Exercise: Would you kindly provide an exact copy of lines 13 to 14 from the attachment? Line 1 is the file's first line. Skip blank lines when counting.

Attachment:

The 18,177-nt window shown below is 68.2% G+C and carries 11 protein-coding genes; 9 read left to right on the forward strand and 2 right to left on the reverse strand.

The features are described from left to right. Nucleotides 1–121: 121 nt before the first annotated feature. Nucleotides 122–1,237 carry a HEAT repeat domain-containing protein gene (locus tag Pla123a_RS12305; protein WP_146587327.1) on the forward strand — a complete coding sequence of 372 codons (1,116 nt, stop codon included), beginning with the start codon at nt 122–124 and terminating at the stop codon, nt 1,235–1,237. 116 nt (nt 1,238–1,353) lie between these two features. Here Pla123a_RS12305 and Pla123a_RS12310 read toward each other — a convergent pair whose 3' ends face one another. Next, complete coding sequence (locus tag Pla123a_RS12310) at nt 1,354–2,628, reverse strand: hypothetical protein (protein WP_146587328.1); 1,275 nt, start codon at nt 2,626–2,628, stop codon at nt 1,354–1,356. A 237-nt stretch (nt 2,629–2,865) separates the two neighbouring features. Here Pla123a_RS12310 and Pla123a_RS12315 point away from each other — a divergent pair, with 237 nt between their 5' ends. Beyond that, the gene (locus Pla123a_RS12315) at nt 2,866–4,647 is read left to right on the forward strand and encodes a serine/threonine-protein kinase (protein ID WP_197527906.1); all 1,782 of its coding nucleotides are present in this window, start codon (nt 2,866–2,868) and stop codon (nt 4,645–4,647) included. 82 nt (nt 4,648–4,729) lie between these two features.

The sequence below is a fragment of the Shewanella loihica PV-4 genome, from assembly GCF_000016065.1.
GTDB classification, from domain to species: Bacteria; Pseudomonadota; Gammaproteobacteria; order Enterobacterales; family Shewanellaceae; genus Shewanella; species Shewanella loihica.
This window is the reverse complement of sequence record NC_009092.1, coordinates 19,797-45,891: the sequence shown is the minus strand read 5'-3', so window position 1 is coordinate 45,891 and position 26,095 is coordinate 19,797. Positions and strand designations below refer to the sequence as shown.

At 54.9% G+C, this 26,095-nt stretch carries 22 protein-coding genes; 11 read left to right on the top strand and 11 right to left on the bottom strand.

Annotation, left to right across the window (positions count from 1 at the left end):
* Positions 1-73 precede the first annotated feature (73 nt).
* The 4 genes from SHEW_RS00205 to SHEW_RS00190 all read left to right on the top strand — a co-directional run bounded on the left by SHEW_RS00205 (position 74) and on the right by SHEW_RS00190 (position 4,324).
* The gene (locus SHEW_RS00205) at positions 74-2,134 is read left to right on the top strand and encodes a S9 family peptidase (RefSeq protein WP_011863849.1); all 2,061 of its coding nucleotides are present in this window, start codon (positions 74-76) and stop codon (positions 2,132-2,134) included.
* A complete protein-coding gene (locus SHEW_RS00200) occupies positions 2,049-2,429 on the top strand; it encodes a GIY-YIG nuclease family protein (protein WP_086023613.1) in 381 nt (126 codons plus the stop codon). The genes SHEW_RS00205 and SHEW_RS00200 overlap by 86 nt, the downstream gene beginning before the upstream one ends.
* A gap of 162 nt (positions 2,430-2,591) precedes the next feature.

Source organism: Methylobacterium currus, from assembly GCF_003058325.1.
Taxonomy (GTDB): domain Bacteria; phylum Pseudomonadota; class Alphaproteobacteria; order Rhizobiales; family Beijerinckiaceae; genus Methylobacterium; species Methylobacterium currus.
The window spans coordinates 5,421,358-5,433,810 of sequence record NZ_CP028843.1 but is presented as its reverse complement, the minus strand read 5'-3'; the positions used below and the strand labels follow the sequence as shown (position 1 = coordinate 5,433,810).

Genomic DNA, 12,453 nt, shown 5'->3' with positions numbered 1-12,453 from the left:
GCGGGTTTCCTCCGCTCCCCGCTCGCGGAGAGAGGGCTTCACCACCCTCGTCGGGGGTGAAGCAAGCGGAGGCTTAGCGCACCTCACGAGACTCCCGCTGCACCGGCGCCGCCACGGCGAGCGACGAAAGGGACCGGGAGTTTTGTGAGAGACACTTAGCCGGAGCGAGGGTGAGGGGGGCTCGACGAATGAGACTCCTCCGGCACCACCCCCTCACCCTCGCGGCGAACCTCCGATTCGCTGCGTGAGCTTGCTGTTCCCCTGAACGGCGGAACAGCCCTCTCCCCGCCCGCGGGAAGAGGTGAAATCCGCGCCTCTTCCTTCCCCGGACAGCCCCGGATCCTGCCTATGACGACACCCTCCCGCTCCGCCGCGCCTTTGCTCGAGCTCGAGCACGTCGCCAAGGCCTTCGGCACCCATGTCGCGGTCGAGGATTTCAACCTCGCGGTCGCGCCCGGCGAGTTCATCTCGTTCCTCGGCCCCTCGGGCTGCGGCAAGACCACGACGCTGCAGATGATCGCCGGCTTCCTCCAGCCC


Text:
Source organism: Methylobacterium currus, from assembly GCF_003058325.1.
Taxonomy (GTDB): domain Bacteria; phylum Pseudomonadota; class Alphaproteobacteria; order Rhizobiales; family Beijerinckiaceae; genus Methylobacterium; species Methylobacterium currus.